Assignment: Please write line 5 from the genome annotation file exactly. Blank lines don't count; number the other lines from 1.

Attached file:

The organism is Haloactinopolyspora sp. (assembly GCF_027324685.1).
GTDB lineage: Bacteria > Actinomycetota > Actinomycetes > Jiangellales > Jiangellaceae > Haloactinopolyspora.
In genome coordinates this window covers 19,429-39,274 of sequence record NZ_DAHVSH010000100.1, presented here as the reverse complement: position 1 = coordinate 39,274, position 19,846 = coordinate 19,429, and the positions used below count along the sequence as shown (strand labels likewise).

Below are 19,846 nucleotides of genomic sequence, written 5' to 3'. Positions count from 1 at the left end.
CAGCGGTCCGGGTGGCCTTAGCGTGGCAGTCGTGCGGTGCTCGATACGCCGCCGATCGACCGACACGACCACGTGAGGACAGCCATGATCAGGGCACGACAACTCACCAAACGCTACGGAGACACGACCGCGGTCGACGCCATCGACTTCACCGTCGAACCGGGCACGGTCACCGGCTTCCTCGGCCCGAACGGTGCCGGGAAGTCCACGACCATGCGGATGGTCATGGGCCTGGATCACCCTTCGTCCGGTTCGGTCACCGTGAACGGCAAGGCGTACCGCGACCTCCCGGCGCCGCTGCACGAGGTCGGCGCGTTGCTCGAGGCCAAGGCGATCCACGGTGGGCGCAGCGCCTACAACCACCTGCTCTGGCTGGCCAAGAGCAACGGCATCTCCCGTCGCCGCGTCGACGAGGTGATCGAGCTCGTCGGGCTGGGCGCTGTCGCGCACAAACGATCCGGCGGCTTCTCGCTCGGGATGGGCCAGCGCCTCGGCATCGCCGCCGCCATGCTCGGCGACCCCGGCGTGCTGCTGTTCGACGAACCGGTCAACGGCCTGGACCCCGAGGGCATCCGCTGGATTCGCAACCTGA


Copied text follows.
CAGCGGTCCGGGTGGCCTTAGCGTGGCAGTCGTGCGGTGCTCGATACGCCGCCGATCGACCGACACGACCACGTGAGGACAGCCATGATCAGGGCACGACAACTCACCAAACGCTACGGAGACACGACCGCGGTCGACGCCATCGACTTCACCGTCGAACCGGGCACGGTCACCGGCTTCCTCGGCCCGAACGGTGCCGGGAAGTCCACGACCATGCGGATGGTCATGGGCCTGGATCACCCTTCGTCCGGTTCGGTCACCGTGAACGGCAAGGCGTACCGCGACCTCCCGGCGCCGCTGCACGAGGTCGGCGCGTTGCTCGAGGCCAAGGCGATCCACGGTGGGCGCAGCGCCTACAACCACCTGCTCTGGCTGGCCAAGAGCAACGGCATCTCCCGTCGCCGCGTCGACGAGGTGATCGAGCTCGTCGGGCTGGGCGCTGTCGCGCACAAACGATCCGGCGGCTTCTCGCTCGGGATGGGCCAGCGCCTCGGCATCGCCGCCGCCATGCTCGGCGACCCCGGCGTGCTGCTGTTCGACGAACCGGTCAACGGCCTGGACCCCGAGGGCATCCGCTGGATTCGCAACCTGA